An evening with a General Authority: Elder Ballard
Kristin Murphy, Deseret News
A new initiative of doctrinal mastery for seminary students will help youth focus on building and strengthening their faith in Jesus Christ, Elder M. Russell Ballard of the Quorum of the Twelve Apostles told Church Educational System employees during a devotional on Feb. 26.
“Drawing on the scriptures and the words of the prophets, [students] will learn how to act with faith in Christ to acquire spiritual knowledge and understanding of His gospel,” he said. “And they will have opportunities to learn how to apply the doctrine of Christ and gospel principles to the questions and challenges they hear and see every day among their peers and on social media.”
During the annual “An Evening with a General Authority” devotional, Elder Ballard spoke of the great responsibility religious educators have in helping teens and young adults face the ever-changing challenges of the 21st century.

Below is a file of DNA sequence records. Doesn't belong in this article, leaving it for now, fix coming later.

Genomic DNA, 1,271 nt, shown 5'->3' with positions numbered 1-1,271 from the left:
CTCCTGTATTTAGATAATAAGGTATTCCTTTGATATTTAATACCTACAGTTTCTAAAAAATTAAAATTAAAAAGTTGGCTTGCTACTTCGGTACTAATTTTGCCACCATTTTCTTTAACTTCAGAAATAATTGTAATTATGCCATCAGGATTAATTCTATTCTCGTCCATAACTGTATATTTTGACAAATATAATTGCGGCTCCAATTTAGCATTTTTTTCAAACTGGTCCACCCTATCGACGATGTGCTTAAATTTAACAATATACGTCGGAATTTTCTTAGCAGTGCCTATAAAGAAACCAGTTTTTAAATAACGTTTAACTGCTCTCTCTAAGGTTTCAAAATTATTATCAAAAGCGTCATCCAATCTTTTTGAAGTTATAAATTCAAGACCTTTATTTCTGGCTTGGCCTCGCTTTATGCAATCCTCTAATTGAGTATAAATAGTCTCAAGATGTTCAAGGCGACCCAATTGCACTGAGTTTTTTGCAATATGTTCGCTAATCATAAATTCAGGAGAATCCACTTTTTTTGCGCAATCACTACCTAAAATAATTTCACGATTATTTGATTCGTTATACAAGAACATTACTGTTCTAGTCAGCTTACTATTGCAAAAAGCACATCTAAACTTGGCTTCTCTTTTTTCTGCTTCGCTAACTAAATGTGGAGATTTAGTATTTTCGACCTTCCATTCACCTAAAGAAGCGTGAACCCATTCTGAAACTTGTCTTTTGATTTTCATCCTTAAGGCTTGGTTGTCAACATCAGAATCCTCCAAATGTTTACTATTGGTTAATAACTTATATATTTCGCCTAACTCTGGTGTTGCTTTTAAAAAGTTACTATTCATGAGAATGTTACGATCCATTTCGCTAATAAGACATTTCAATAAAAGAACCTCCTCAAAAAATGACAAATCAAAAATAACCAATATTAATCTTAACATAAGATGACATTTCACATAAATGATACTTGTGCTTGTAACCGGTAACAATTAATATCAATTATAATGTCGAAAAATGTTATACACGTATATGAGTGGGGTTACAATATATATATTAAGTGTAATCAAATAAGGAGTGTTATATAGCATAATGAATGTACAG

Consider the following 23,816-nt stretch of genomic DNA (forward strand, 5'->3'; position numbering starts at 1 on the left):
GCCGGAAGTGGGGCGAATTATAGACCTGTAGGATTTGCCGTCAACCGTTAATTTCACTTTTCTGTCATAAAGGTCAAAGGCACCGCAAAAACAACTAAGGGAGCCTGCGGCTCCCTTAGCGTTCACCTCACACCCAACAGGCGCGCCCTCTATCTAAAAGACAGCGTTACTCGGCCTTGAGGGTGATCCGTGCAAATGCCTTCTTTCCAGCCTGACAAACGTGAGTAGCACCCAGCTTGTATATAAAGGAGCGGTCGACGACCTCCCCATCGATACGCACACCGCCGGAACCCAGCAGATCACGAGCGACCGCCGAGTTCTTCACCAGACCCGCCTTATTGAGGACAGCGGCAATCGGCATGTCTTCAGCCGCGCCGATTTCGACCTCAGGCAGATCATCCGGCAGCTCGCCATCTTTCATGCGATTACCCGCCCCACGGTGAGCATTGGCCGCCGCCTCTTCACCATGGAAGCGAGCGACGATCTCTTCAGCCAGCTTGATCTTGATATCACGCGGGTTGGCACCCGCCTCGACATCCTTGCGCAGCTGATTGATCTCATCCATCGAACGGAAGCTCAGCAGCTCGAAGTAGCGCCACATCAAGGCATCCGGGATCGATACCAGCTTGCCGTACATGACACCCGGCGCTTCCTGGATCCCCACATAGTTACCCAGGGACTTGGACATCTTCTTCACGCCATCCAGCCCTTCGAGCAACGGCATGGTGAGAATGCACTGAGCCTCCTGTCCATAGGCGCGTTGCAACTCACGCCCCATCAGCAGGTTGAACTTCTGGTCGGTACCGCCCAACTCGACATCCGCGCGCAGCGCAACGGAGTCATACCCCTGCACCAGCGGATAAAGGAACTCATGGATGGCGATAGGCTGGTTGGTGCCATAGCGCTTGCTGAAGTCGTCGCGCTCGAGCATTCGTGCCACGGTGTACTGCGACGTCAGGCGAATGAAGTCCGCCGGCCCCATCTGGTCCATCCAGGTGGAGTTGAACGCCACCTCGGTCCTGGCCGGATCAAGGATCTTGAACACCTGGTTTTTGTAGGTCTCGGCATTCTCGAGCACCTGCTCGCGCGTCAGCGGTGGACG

The event brought seminary and institute instructors and personnel to the Tabernacle in downtown Salt Lake City, and was translated into 40 languages to be rebroadcast around the world. Elder Kim B. Clark, a General Authority Seventy and Commissioner of Education for the Church, shared brief remarks, and a choir of seminary and institute personnel and their spouses from northern Utah provided music.
“As Church educators, help our youth to have a clear understanding of God’s plan of happiness wherein real joy comes to His children,” the apostle taught. “Help them to know it, embrace it, participate in it and to defend it.”
Expounding upon the opportunities and responsibilities teachers in the Church Educational System have, Elder Ballard encouraged instructors to study by faith and teach their students to do the same.
“As Church education moves forward in the 21st century, each of you needs to consider any changes you should make in the way you prepare to teach, how you teach and what you teach if you are to build unwavering faith in the lives of our precious youth,” Elder Ballard said. “Gone are the days when a student asked an honest question and a teacher responded, ‘Don’t worry about it!’ Gone are the days when a student raised a sincere concern and a teacher bore his or her testimony as a response intended to avoid the issue. Gone are the days when students were protected from people who attacked the Church.”
Fortunately, Elder Ballard taught, the Lord has provided timely and timeless counsel to teachers — to “seek ye out of the best books words of wisdom; seek learning, even by study and also by faith.”